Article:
Nearly all real estate loans in California are secured by a trust deed. A trust deed is a device wherein a borrower transfers legal title to property to a trustee which holds it as security for a debt between a borrower and a lender. Most real estate loans have only one lender (at any given time) such as a bank, however, some real estate financing arrangements have multiple lenders (or beneficiaries) for a single trust deed. Often, these beneficiaries will be several private individuals who come together and lend on a single loan. When things are going well and everyone is getting paid, ownership and management of the trust deed is a simple from the beneficiaries’ end…they sit back and get paid in accordance with the terms of the loan. However, if the loan is in default, the different beneficiaries may not agree on how best to move forward. For example, one beneficiary may decide that a deed in lieu of foreclosure is the best way to proceed whereas another beneficiary may want to file a judicial foreclosure action, while another may simply want to walk away.
One way to avoid these types of situations is for the beneficiaries to agree to a “majority action” rule under Civil Code Section 2941.9. Civil Code section 2941.9 establishes a process by which multiple beneficiaries of a single trust deed may agree to be governed by a “majority action” rule. Specifically, Civil Code Section 2941.9 (b) states, in pertinent part: “All holders of notes secured by the same real property…may agree in writing to be governed by the desires of the holders of more than 50 percent of the record beneficial interest of those notes or interests…with respect to actions to be taken on behalf of all holders on the event of default or foreclosure for matters that require direction or approval of the holders…” In order for the “majority action” scheme to be enforceable, Civil Code section 2941.9 requires that such agreement be in writing and included in the recorded trust deed. In addition, Civil Code section 2941.9 further requires that a separate “Majority Action Affidavit” be signed under penalty of perjury by all beneficiaries and recorded in the County’s official records.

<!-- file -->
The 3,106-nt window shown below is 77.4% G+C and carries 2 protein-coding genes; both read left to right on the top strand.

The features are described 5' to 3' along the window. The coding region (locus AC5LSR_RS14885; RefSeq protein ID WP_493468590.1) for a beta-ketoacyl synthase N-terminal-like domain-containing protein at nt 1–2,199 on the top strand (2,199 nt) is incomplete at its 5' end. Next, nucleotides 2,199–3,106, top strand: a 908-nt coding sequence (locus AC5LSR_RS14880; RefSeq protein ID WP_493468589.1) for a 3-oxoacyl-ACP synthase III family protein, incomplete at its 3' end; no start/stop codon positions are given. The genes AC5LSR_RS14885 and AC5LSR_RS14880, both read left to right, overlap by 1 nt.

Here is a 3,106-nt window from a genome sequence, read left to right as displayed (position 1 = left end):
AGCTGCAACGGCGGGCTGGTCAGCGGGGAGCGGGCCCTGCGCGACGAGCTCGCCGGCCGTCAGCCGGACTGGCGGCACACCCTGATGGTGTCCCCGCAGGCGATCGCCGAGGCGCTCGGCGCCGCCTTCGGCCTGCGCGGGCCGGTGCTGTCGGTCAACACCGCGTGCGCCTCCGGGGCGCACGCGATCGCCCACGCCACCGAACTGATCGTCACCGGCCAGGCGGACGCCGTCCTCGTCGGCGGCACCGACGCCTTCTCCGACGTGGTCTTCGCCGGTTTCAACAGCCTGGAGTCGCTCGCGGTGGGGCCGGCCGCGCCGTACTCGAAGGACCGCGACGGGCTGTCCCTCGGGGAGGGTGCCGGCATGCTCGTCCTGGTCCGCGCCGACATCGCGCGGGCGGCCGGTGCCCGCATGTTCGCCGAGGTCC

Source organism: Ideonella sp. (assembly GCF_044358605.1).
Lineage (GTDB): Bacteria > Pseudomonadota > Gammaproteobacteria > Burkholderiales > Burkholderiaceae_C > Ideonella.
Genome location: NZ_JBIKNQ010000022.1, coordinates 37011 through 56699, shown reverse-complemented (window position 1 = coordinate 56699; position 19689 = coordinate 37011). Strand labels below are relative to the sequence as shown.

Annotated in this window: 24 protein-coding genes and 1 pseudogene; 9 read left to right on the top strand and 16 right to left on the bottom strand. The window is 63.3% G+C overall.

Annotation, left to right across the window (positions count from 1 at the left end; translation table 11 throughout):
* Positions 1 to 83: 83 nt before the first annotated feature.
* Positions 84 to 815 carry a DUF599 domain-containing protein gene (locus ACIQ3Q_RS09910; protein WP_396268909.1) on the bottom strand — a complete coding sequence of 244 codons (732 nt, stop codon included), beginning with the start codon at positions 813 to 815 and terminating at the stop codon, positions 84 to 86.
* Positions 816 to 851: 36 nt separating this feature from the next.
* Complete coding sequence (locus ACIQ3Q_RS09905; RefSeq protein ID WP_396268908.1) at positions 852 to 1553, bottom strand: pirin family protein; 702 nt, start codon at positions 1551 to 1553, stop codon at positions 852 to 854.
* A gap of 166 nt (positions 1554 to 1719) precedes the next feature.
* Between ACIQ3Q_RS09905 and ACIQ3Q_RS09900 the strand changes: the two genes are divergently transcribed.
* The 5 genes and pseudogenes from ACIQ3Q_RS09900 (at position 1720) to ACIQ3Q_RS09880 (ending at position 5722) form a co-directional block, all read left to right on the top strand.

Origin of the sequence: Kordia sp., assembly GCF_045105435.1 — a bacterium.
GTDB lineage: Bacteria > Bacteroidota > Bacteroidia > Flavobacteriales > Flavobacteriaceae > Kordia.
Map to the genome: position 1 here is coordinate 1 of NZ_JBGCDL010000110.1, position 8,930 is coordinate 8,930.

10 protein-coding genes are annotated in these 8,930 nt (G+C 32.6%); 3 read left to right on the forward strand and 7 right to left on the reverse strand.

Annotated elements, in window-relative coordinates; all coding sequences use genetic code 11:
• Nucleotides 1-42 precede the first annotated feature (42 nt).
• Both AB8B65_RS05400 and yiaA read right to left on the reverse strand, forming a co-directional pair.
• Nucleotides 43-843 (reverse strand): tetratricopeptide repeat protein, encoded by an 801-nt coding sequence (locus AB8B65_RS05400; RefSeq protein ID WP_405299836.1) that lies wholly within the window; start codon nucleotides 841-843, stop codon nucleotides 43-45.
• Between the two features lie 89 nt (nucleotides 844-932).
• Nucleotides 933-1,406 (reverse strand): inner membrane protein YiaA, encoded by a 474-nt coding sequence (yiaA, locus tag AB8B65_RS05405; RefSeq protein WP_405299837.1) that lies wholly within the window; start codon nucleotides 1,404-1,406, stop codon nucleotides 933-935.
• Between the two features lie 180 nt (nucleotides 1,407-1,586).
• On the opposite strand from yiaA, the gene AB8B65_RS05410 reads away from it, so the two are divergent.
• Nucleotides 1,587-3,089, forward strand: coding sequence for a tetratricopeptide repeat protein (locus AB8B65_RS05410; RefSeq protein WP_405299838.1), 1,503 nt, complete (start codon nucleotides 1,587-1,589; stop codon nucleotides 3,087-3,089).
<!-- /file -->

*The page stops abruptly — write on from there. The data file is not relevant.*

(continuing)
Having such a mechanism in place before problems arise will inevitably pay off should beneficiaries disagree over the proper course of conduct in a default situation. We encourage those who may be contemplating loaning money to first consult with an attorney in order to make sure that they are adequately protected.
Jon M. Ansolabehere